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Policy Futures: In Liz we Truss?

Public Affairs
Policy Futures: In Liz we Truss?
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By Moray Macdonald, Group Head of Public Policy

The polling guru Sir John Curtice has now confirmed what has seemed inevitable to observers for weeks: barring a spectacular foul-up, Liz Truss will be announced as leader of the Conservative Party on 5th September. The following day she will meet the Queen and become the fourth consecutive Conservative Prime Minister and the third female Prime Minister, leading what looks set to be a singularly diverse cabinet, much to the chagrin of Labour – the so-called party of equalities.

We’ll hear lots in the first few days about Liz Truss as the media seeks to help the public gain a better understanding of a Prime Minister foisted on them without a general election. A savvy operator, she knows the public are looking for leadership through the impending economic and cost of living crisis and understands that quick answers are needed on complex policy areas. 

For those of us who work in public affairs this is going to be a busy time: there’ll be a flurry of short-term policies and initiatives followed by a concerted effort to focus on delivery and communicating a clear long-term vision — Truss is well aware her government cannot avoid a general election within the next two years.

Despite the accusations, Truss is unlikely to be continuity Johnson: the cavalier rudderlessness of his administration was discarded with him. A return to serious and thoughtful leadership is the goal, and PM Truss will be keen to put the drama of the last few years behind to focus on delivery. Whether this is possible with a divided party and unsettled public is yet to be seen.

When Liz Truss speaks to the public for the first time from Downing Street she’ll have no choice but to acknowledge the harsh realities facing the country. We know that she already has a team working on transition and on her first few months in power; they will be acutely aware that they need to swiftly reanimate the government. Her new team will likely include election strategists Mark Fullbrook and David Canzini, who will be driving the Cabinet machine with 2024 in mind.

So what are we going to see?

An emergency budget is likely within the first week or so. This will seek to deal with a cost of living crisis about to be supercharged by continued inflation, a recession, and eye-watering energy prices.

Truss will be tested on whether her response is both sufficient and fast enough to get families and businesses through the winter. She won’t be helped by Unions unleashing a wave of strikes across industry and the public sector. A Covid spike is also probable as the cold weather settles in, adding more stress to healthcare and businesses trying to cope with seasonal pressures.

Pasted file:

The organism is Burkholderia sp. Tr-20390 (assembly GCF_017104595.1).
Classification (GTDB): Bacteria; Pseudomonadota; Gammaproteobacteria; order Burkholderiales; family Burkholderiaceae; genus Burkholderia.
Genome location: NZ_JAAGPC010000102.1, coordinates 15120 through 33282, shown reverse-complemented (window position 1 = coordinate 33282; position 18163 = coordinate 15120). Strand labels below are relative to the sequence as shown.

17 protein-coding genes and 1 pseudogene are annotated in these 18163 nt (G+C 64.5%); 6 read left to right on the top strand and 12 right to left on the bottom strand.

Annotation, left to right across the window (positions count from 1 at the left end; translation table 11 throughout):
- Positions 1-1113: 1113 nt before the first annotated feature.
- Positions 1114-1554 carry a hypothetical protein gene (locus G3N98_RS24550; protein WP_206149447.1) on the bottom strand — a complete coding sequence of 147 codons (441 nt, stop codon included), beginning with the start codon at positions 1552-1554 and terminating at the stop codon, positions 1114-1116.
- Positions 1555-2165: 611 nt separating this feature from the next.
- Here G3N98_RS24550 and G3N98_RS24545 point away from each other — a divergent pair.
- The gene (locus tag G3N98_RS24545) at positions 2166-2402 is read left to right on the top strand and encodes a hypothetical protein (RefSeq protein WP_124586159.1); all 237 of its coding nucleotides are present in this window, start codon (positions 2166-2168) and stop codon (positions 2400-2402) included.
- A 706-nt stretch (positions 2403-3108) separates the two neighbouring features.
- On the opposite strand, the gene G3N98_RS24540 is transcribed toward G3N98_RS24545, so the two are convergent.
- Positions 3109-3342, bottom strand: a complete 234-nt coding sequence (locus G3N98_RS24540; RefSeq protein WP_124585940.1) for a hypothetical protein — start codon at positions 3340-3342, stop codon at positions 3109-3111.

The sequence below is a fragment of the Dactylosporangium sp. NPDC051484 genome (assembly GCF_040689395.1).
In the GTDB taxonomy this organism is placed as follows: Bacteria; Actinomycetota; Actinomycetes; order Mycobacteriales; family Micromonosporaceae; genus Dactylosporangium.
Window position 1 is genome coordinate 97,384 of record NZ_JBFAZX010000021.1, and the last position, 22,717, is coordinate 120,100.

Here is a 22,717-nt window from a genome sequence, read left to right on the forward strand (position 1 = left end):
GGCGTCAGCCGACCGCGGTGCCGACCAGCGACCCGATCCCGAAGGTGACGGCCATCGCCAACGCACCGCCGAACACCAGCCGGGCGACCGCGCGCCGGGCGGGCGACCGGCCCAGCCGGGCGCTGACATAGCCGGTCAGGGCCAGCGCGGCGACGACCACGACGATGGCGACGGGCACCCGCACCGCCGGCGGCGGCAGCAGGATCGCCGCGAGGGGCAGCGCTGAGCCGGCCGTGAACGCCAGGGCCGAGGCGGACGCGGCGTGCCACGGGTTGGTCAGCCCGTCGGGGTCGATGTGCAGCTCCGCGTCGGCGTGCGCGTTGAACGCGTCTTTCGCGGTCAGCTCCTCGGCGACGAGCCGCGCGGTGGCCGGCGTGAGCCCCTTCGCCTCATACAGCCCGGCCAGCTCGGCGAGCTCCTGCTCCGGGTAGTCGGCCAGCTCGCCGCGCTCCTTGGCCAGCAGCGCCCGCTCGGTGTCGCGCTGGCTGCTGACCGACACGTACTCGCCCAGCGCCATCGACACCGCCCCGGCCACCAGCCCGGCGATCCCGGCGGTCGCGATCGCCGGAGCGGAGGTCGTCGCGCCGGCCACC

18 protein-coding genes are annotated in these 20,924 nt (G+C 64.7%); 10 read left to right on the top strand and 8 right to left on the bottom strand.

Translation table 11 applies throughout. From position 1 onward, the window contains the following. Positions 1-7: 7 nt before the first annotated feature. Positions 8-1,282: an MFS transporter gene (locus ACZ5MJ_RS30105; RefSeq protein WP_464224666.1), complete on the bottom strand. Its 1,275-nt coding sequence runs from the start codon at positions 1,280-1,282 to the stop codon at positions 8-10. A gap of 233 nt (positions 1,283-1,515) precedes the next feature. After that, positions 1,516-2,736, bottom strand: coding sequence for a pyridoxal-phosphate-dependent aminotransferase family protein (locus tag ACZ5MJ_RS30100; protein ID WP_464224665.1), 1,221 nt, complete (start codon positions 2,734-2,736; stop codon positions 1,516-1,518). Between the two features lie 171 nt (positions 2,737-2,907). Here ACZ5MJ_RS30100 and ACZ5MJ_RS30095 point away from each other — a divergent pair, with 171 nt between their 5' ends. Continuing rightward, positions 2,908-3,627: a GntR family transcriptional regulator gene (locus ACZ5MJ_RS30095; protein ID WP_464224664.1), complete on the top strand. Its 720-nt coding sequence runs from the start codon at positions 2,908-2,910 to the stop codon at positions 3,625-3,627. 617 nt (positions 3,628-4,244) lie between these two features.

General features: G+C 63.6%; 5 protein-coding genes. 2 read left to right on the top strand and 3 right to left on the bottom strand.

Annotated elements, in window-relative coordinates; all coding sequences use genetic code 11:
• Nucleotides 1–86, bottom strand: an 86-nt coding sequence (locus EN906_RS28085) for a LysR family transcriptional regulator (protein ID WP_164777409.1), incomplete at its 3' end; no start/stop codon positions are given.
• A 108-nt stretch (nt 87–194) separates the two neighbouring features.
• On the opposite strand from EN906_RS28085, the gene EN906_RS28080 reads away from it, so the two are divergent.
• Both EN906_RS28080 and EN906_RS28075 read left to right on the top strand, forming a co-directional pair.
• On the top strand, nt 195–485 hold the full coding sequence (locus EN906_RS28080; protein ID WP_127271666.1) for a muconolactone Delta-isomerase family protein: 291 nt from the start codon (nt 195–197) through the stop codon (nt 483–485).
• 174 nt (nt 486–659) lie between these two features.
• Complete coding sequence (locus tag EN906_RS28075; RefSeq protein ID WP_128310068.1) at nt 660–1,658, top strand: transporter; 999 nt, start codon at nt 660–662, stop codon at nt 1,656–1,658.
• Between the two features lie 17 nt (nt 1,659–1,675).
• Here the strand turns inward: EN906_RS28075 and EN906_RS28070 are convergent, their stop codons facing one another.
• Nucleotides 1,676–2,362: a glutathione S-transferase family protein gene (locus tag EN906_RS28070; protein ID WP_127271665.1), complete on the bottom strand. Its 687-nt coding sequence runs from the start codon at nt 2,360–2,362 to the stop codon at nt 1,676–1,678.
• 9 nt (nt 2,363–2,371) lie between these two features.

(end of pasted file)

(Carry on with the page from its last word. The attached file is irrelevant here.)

The leadership campaign has given us a hint of the Truss Government’s wider priorities: capitalising on the legislative freedoms afforded by Brexit with new trade agreements, ECHR reform, a bonfire of EU regulation, and untangling the Gordian knot that is the Northern Ireland Protocol.

On our sclerotic infrastructure there is little detail, but there is a sense that Team Truss understood something the Sunak campaign did not: successive governments have been coasting on delivering the basics and the public is growing fractious and unforgiving about it.

On business, corporation tax is unlikely to increase and the finance sector can expect a merger of regulators and the scrapping of Solvency II.

On the climate, the commitment to carbon neutrality will remain, but delivered in a “better” way that reduces the impact on households. At the very least, a moratorium on green energy levies is probable — the public’s appetite for Net Zero will be sorely tested by hard times.

Civil Service reform and a concerted effort to win the so-called “culture war” will be on the cards too, with departments and civil servants ordered to keep their eyes on the public services they’re paid to run.

Levelling Up looks set for a boost, with a focus on initiatives like Low Tax Zones to stimulate economic growth outside the South East.

Will any of this matter or improve the political fortunes for the Tories?

Truss will be denied both a moment of celebration and a honeymoon period: she inherits possibly the worst political and economic circumstances an incoming Prime Minister has faced in recent history. Her problem is that right now there are no simple or painless solutions to the problems we face – only grim compromises. There is a significant risk her government never achieves anything because it becomes constantly distracted by trying not to look bad at a moment when looking good will be next to impossible.

Can she pull it out of the bag? In the face of a massive economic storm, following years of the Johnson Government’s chaos, Labour’s polling remains remarkably limp. I wouldn’t write off a 2024 Tory win just yet, but the chances are getting slimmer by the day. This is the moment to start building relationships with Labour and trying to understand what their policies might mean for you should they win the 2024 election.

Read Moray’s 7 key public policy trends to plan for

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